New pattern matching doc

forax at forax at
Tue Jan 12 16:44:30 UTC 2021

----- Mail original -----
> De: "Brian Goetz" <brian.goetz at>
> À: "Remi Forax" <forax at>
> Cc: "amber-spec-experts" <amber-spec-experts at>
> Envoyé: Lundi 11 Janvier 2021 22:37:34
> Objet: Re: New pattern matching doc

>> To summarize, this is what i'm proposing,
>> using the same notation as Alan, we have two syntax
>> IDENTIFIER(BINDINGS), the unqualified pattern, and
>> Qualifier.IDENTIFIER(BINDINGS), the qualified pattern.
> Your previous mails seemed to focus on the declaration site, but now I
> think you're talking about how we connect the use site to a
> declaration.  That's an area which the document didn't fully cover, so
> good, let's talk about that.


> Positing that there are three "kinds" of patterns -- deconstruction,
> static, and instance -- we need to map the use-site description of a
> pattern to a selected pattern declaration, not unlike overload
> selection.  The doc didn't provide rules for that, but its a fair
> question.  Let's do some examples.
>     X x = ...
>     switch (x) {
>         case Foo(var x):    // probably a deconstruction pattern
>         case foo(var x):     // probably an instance pattern in X *
>         case x):  // either an instance or static pattern on X
>     }
> Obviously, we can't take capitalization into effect, so we'll need some
> priority order for disambiguation.  (If we allow dispatch to local
> patterns, or static import of patterns, these will fall into the second
> bucket too.)  And in all cases, we will have to be prepared to do some
> overload selection on patterns, since there might be multiple with the
> same name.
> If this is what you are proposing, we are already on the same page
> (modulo patterns that have explicit input arguments -- some syntax is
> needed for that at the use site, but I've deliberately not gone there
> yet, because we're still nailing down the model conceptually.)

do you have a use case for a pattern with input arguments ?

>> For the qualified pattern, Qualifier.IDENTIFIER(BINDINGS) references
>> - either an instance method inside the class Qualifier, with 'this'
>> being the value switched upon
>> - or a static method inside the class Qualifier, the first parameter
>> containing the value switched upon
> If by "instance method" or "static method", you mean "instance pattern"
> or "static pattern", then you've got this exactly right.
>> For the unqualified pattern, IDENTIFIER(BINDINGS), it is equivalent to
>> - AnotherType(BINDINGS) if the identifier is the type AnotherType
>> (it's the deconstruction pattern)
>> - either Type.IDENTIFIER(BINDINGS) and the rules above applied (it's
>> the inference rule of Tagir)
>> - or AnotherType.IDENTIFIER(BINDINGS) if there is an import static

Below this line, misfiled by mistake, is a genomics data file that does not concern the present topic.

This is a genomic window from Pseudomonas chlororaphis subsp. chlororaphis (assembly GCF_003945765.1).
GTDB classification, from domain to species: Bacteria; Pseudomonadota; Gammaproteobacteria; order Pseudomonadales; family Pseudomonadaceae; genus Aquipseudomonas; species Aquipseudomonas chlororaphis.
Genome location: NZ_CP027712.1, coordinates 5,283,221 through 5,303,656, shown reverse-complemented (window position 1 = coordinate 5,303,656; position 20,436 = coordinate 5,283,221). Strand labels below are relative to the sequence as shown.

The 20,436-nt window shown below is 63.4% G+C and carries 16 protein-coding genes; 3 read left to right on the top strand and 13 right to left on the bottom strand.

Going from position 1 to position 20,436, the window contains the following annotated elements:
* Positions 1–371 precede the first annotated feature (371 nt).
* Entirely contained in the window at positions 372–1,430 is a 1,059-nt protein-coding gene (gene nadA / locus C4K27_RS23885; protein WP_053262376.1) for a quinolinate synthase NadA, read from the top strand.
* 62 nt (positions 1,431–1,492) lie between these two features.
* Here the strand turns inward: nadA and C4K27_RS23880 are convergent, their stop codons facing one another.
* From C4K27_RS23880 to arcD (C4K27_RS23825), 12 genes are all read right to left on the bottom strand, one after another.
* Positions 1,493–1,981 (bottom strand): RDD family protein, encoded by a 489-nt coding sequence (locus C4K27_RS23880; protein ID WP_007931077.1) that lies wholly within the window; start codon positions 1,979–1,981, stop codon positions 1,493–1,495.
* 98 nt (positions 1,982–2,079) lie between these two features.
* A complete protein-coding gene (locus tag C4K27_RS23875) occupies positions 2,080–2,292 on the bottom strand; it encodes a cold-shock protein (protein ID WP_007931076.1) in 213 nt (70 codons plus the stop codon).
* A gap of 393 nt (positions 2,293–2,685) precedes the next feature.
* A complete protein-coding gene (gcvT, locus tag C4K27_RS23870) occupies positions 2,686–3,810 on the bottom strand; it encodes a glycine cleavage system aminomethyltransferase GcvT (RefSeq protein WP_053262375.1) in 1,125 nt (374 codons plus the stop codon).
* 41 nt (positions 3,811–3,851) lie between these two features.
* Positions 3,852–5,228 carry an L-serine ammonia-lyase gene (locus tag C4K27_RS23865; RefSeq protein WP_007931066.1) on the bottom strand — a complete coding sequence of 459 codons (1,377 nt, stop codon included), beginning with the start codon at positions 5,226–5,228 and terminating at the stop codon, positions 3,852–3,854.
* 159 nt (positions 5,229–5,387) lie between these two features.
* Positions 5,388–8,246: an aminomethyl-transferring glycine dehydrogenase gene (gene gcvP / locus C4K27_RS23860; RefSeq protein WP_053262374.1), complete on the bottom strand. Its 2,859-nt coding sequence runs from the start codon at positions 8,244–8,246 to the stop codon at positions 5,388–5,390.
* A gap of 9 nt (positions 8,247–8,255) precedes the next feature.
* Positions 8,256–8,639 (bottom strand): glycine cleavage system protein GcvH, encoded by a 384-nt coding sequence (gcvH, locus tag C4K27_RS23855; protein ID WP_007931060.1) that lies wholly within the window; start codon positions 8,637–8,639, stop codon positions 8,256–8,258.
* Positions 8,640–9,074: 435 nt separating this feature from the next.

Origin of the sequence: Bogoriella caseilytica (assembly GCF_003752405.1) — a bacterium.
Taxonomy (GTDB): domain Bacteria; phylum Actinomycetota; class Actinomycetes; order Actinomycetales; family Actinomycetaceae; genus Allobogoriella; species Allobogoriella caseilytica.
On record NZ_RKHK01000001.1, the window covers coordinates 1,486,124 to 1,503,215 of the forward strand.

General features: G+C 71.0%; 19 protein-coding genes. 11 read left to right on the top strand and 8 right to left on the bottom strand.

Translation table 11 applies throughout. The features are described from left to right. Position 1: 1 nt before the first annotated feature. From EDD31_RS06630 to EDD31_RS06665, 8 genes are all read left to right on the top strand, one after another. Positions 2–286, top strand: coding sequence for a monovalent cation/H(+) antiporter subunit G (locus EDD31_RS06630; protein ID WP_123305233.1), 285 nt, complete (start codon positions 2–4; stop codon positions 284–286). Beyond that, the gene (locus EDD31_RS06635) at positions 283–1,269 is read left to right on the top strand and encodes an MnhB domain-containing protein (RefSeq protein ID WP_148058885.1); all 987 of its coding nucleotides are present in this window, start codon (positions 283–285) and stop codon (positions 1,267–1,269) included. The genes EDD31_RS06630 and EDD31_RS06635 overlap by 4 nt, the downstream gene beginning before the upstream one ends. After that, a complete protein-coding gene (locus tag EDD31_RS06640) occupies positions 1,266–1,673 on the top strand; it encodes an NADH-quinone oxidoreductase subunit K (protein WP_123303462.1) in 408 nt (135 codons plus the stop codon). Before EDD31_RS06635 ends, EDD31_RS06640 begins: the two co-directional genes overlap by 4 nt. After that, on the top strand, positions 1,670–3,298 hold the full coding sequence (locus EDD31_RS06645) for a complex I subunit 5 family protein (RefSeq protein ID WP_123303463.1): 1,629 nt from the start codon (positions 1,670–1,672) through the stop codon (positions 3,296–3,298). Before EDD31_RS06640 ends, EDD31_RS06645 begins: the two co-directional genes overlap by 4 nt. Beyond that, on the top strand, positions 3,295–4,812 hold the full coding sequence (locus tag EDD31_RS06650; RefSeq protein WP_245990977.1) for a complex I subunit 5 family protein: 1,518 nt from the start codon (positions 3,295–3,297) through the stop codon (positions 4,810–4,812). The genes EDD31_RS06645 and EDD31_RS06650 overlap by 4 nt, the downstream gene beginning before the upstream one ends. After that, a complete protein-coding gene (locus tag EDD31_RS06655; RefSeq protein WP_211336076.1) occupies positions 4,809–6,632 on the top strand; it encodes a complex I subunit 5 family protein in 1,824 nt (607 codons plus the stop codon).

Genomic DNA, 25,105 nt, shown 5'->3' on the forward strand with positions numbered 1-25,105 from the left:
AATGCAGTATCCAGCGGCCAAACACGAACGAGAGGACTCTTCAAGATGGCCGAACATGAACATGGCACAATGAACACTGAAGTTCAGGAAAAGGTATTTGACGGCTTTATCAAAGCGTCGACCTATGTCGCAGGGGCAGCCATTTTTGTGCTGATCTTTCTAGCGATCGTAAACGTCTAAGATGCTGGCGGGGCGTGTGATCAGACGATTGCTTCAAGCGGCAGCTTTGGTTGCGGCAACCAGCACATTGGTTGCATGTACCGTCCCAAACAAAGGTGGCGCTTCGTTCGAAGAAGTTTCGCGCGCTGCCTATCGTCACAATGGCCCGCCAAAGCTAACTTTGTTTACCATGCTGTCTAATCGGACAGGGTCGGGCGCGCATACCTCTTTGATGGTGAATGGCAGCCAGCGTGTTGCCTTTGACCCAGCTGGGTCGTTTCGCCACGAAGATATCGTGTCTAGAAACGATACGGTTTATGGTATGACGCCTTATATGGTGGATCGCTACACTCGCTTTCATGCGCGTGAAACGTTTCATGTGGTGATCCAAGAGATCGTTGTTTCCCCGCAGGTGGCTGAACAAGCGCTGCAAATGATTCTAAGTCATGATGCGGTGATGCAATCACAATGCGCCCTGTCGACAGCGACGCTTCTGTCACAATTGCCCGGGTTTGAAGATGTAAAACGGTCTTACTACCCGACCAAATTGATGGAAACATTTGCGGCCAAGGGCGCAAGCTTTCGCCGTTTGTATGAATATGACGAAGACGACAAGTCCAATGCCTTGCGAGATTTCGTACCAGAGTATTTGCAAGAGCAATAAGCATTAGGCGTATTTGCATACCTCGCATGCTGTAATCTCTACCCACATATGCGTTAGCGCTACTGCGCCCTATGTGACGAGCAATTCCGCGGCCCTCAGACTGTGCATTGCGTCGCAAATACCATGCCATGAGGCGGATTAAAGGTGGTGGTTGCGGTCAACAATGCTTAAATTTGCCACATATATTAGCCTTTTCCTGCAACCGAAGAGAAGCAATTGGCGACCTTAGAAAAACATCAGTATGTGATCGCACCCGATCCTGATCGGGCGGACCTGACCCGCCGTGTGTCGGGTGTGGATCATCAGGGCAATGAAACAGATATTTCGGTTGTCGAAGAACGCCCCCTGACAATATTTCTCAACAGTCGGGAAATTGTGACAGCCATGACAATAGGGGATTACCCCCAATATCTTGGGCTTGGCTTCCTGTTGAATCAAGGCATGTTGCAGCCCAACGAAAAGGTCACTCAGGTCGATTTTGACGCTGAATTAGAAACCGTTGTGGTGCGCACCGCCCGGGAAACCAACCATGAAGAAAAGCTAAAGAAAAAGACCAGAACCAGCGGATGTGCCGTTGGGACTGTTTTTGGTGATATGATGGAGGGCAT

>> AnotherType.IDENTIFIER
> Right, this is the universe of choices, we may want to prune the list if
> we decide that (say) static import of patterns isn't helpful.


> So I think you have correctly intuited the mapping from use-site
> [Qualifier.]PatternName(BINDINGS) that I had in mind.
> Now, a few words about overload selection.  We have to declare what it
> means for a pattern to be applicable to a "pattern invocation". This
> includes:
>  - compatibility of the target
>  - compatibility of the input arguments
>  - compatibility of the bindings

and maybe the compatibility between partial and total pattern method

And we also have to think in term of overriding (if it's an instance pattern method).

> For the target, this was outlined in the "Pattern Matching - Semantics"
> document.  For the input arguments, this will be lifted straight from
> overload selection.  For the bindings, these must agree in arity (unless
> it's a varargs pattern), and the type at the use site must be compatible
> with the declared type.  (Though most of the time, the type at the use
> site will be `var`, so I expect in practice, we'll mostly see
> overloading on arity.)  I suspect further that we'll borrow similar
> treatment of varargs from overload selection (prefer non-varargs to
> varargs).

so on a simple example, if the bindings are only types (here, in between brackets)

with this declaration
  class Foos {
    static pattern [int, CharSequence] bar() { ... }

and this pattern matching
  switch(o) {
    case a, var b) -> ...

as you said given that a and b are declared as var, the compiler will only checks the arity of the bindings and infers that the type of a is int and the type of b is CharSequence.

If there is overriding between instance pattern methods, we may allow
- the type of the binding to be covariant (like the return type of an instance method)
- more bindings in the overridden method than in the base method

By example,
  class A {
    pattern [int, CharSequence] bar() { ... } 
  class B extends A {
    pattern [int, String, double] bar() { ... } 

We also talk about requiring names when declaring the bindings
  class Foos {
    static pattern [length: int, text: CharSequence] bar() { ... }
but given that the matching between the binding is positional, technically we don't need names but we may still keep them
- for code generation purpose (if the type of the bindings is a record generated by the compiler)
- if we want to allow to permute bindings at declaration site without recompiling (i know that you don't like that strategy).


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